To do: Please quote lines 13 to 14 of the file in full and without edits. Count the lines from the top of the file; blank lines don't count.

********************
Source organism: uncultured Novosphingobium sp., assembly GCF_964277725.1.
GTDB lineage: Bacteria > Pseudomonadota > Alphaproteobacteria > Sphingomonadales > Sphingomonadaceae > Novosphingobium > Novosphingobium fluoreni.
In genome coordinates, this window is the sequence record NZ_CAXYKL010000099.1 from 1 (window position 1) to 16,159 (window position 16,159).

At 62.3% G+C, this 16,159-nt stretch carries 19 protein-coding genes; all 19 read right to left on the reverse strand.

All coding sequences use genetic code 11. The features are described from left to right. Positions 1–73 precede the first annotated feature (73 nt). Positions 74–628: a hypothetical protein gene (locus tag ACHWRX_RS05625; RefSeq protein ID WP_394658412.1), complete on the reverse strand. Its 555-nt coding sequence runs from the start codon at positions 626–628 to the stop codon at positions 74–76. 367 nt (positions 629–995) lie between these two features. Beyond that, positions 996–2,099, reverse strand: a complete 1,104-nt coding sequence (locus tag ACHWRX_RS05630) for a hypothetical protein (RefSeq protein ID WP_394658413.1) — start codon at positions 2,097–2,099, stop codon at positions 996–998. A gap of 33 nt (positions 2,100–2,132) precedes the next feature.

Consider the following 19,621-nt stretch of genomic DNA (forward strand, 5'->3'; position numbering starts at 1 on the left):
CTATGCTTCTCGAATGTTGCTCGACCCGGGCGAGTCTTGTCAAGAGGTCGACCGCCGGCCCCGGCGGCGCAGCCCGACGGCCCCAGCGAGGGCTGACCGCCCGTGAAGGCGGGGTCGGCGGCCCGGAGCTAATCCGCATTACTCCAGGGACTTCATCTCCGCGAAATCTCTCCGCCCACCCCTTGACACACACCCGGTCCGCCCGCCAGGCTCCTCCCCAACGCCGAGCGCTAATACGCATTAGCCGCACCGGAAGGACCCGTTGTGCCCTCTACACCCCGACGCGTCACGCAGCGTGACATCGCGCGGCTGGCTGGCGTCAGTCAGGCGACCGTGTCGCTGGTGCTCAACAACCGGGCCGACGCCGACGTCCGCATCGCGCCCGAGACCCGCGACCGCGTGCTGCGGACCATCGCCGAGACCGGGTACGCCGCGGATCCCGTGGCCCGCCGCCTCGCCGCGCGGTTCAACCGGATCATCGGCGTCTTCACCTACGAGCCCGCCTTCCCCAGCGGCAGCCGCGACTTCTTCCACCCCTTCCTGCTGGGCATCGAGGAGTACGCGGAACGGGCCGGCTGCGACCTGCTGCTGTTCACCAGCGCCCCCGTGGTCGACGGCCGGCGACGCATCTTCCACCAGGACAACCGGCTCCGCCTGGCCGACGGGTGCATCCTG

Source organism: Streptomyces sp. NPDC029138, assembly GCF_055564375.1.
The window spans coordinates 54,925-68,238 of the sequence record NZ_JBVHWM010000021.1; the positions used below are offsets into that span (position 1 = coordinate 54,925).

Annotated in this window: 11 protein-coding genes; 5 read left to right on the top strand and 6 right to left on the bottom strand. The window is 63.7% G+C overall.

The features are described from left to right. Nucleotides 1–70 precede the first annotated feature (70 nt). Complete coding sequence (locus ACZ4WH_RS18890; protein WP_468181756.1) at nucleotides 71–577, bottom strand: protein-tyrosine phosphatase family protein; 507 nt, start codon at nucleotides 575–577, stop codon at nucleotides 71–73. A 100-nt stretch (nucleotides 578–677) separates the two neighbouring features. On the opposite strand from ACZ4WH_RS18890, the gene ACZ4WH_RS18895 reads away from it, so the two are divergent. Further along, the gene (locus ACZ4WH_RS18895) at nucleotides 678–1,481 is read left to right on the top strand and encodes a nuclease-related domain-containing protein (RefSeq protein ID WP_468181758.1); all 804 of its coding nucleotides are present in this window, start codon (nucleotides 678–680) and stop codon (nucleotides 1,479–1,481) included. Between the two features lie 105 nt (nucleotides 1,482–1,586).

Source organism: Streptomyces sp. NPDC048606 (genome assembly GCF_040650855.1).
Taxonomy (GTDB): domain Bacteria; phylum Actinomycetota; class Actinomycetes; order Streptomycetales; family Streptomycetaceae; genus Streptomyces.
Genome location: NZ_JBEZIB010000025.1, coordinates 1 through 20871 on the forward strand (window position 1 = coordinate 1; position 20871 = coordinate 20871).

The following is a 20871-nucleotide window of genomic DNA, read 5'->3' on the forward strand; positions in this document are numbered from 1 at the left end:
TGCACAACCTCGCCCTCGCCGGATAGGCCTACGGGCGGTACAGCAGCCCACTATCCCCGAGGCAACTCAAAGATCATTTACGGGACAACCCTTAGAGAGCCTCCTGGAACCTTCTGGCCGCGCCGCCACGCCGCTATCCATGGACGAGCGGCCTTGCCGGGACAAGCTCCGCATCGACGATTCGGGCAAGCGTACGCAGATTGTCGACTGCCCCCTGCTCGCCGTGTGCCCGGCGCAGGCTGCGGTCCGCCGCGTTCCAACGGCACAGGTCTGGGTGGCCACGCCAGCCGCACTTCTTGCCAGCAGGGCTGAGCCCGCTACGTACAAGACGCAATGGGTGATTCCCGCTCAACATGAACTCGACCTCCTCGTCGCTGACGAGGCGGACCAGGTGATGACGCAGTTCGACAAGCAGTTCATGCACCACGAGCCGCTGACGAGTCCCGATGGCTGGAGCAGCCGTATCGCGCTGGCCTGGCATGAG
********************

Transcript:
Taxonomy (GTDB): domain Bacteria; phylum Actinomycetota; class Actinomycetes; order Streptomycetales; family Streptomycetaceae; genus Streptomyces.
Genome location: NZ_JBEZIB010000025.1, coordinates 1 through 20871 on the forward strand (window position 1 = coordinate 1; position 20871 = coordinate 20871).